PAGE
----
Siem Reap Introduction Walking Tour, Siem Reap

Siem Reap Introduction Walking Tour (Self Guided), Siem Reap

Siem Reap, the capital of the eponymous province in northern Cambodia, is a major tourist destination of South-East Asia, in large part due to its closeness to the ancient ruins of Angkor, dating back as far as the 9th–15th centuries, part of which is pictured on Cambodia’s national flag. Take this orientation walk to explore the top attractions of Angkor Thom.
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Siem Reap Introduction Walking Tour Map

Guide Name: Siem Reap Introduction Walking Tour
Guide Location: Cambodia » Siem Reap (See other walking tours in Siem Reap)
Guide Type: Self-guided Walking Tour (Sightseeing)
# of Attractions: 12
Tour Duration: 3 Hour(s)
Travel Distance: 5.9 Km or 3.7 Miles
Author: vickyc
Sight(s) Featured in This Guide:
  • Terrace of the Elephants
  • Terrace of the Leper King
  • Preah Pithu
  • North Khleang
  • Wat Preah Ang Sang Tuk
  • Victory Gate
  • South khleang
  • Bayon Temple in Siem Reap
  • Angkor Thom
  • Wat Preah Ngok
  • Phimeanakas
  • Baphuon
Terrace of the Elephants

1) Terrace of the Elephants (must see)

The Terrace of the Elephants is part of the walled city of Angkor Thom, a ruined temple complex in Cambodia. The terrace was used by Angkor's king Jayavarman VII as a platform from which to view his victorious returning army. It was attached to the palace of Phimeanakas, of which only a few ruins remain. Most of the original structure was made of organic material and has long since disappeared. Most of what remains are the foundation platforms of the complex. The terrace is named for the carvings of elephants on its eastern face.

The 350m-long Terrace of Elephants was used as a giant reviewing stand for public ceremonies and served as a base for the king's grand audience hall. It has five outworks extending towards the Central Square-three in the centre and one at each end. The middle section of the retaining wall is decorated with life size garuda and lions; towards either end are the two parts of the famous parade of elephants complete with their Khmer mahouts.
Sight description based on Wikipedia.
Terrace of the Leper King

2) Terrace of the Leper King (must see)

The Terrace of the Leper King (or Leper King Terrace) is located in the northwest corner of the Royal Square of Angkor Thom, Cambodia. It was built in the Bayon style under Jayavarman VII, though its modern name derives from a 15th century sculpture discovered at the site. The statue depicts the Hindu god Yama, the god of Death. He was called the Leper King because discoloration and moss growing on the original statue was reminiscent of a person with leprosy, and also because it fit in with a Cambodian legend of an Angkorian king who had leprosy. The name that the Cambodians know him by, however, is Dharmaraja, as this is what was etched at the bottom of the original statue.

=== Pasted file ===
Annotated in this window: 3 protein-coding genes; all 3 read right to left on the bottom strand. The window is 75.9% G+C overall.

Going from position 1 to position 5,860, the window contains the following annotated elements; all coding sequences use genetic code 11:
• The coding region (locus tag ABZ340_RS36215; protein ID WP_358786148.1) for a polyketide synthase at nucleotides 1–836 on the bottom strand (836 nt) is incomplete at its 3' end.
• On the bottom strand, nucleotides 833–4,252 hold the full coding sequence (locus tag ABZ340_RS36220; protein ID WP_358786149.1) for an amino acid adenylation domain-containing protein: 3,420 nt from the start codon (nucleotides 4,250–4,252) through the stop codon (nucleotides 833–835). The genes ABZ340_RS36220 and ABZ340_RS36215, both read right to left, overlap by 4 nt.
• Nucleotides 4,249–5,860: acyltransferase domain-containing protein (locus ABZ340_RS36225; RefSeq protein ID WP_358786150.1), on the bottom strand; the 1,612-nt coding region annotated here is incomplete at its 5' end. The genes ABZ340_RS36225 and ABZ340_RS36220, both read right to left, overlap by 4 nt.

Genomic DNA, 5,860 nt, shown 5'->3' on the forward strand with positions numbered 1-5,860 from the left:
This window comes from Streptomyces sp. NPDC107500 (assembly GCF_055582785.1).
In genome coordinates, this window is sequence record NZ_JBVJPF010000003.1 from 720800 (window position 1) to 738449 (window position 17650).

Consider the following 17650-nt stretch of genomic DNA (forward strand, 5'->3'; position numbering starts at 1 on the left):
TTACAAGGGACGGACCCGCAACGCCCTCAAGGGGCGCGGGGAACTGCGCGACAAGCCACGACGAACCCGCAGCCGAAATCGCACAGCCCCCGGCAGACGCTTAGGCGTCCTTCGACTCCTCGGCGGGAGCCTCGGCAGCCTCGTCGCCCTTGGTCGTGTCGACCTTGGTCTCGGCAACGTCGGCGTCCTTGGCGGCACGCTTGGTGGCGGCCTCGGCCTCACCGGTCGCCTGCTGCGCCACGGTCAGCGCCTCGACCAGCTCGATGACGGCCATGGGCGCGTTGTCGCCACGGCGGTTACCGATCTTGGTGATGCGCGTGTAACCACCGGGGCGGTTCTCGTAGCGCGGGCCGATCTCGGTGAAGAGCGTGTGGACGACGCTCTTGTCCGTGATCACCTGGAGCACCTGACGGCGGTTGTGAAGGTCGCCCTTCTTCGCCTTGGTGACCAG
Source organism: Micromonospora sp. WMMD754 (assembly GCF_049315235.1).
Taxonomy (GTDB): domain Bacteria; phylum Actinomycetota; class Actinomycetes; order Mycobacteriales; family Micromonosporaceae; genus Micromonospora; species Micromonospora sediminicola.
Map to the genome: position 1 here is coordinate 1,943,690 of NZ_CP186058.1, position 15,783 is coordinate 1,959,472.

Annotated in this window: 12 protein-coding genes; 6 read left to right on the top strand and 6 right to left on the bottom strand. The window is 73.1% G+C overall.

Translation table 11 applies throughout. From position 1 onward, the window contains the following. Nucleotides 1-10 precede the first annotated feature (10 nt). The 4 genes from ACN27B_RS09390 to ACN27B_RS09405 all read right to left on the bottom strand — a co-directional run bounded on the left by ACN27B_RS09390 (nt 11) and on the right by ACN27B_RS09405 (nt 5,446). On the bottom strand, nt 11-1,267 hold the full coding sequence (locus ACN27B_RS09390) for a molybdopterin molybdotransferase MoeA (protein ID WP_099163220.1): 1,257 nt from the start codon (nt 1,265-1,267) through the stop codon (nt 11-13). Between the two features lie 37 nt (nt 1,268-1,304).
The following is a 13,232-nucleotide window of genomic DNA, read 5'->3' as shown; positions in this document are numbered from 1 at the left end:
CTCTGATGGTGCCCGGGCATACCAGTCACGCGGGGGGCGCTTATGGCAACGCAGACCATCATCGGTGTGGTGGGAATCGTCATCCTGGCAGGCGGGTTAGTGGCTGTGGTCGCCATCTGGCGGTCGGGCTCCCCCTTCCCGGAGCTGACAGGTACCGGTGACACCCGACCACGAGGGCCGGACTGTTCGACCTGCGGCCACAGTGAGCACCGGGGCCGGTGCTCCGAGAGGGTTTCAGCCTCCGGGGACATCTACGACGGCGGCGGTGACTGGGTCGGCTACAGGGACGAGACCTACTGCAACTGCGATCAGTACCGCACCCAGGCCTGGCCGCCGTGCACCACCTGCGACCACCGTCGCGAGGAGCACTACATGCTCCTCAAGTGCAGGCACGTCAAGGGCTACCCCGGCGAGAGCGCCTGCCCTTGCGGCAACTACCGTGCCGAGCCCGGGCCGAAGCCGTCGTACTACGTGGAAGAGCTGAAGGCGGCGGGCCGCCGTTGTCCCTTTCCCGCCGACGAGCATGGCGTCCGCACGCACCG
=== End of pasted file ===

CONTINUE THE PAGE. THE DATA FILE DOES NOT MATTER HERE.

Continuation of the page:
Sight description based on Wikipedia.
Preah Pithu

3) Preah Pithu

Preah Pithu or Prah Pithu, is a group of five temples at Angkor, Cambodia. They're located in Angkor Thom, north-east of the Bayon, in front of Tep Pranam. The temples are near but they weren't built in the same period, except for two of them, so there is no apparent order. They're identified by letters: T, U, V, W and X. "X" is a buddhist temple, it remained unfinished and is probably the latest. The others are Hindu. The five temples are in bad conditions, upper levels are ruined, but their carvings are interesting and the site is rather peaceful, wooded and scarcely crowded. A moat, often dry, surrounds some of the temples. They were cleaned first by Jean Commaille in 1908, then by Henri Marchal from 1918 to 1920.
Sight description based on Wikipedia.
North Khleang

4) North Khleang

The North Khleang (meaning the 'north storehouse') is a small cruciform structure located at the northeast side of the royal plaza behind the row of Prasat Suor Prat towers. Although termed a storehouse, its purpose is unknown; it may have been used as a reception hall for dignitaries or as a residence for princes or high-ranking court officials. However, the narrowness of the structures—they are only 4.7 meters wide—makes these hypotheses seem less plausible. North Khleang was built under King Jayaviravarman.
Wat Preah Ang Sang Tuk

5) Wat Preah Ang Sang Tuk

Wat Preah Ang Sang Tuk is a small monastery within Angkor Thom, not far from Victory Gate, just north of Vihear Prampil Loveng. During an Angkorian era, Wat Preah Ang Sang Tuk housed a laterite shrine with sandstone carvings, but nowadays only a pile of rocks remains of the original structure.
Victory Gate

6) Victory Gate (must see)

The Victory Gate is on eastern wall of Angkor Thom and is the second most used gateway into the Royal Square. Visitors entering or leaving Angkor Thom through this Gate will earn an opportunity to see many significant vestiges, including the Ta Prohm, Ta Keo and Banteay Kdei.
South khleang

7) South khleang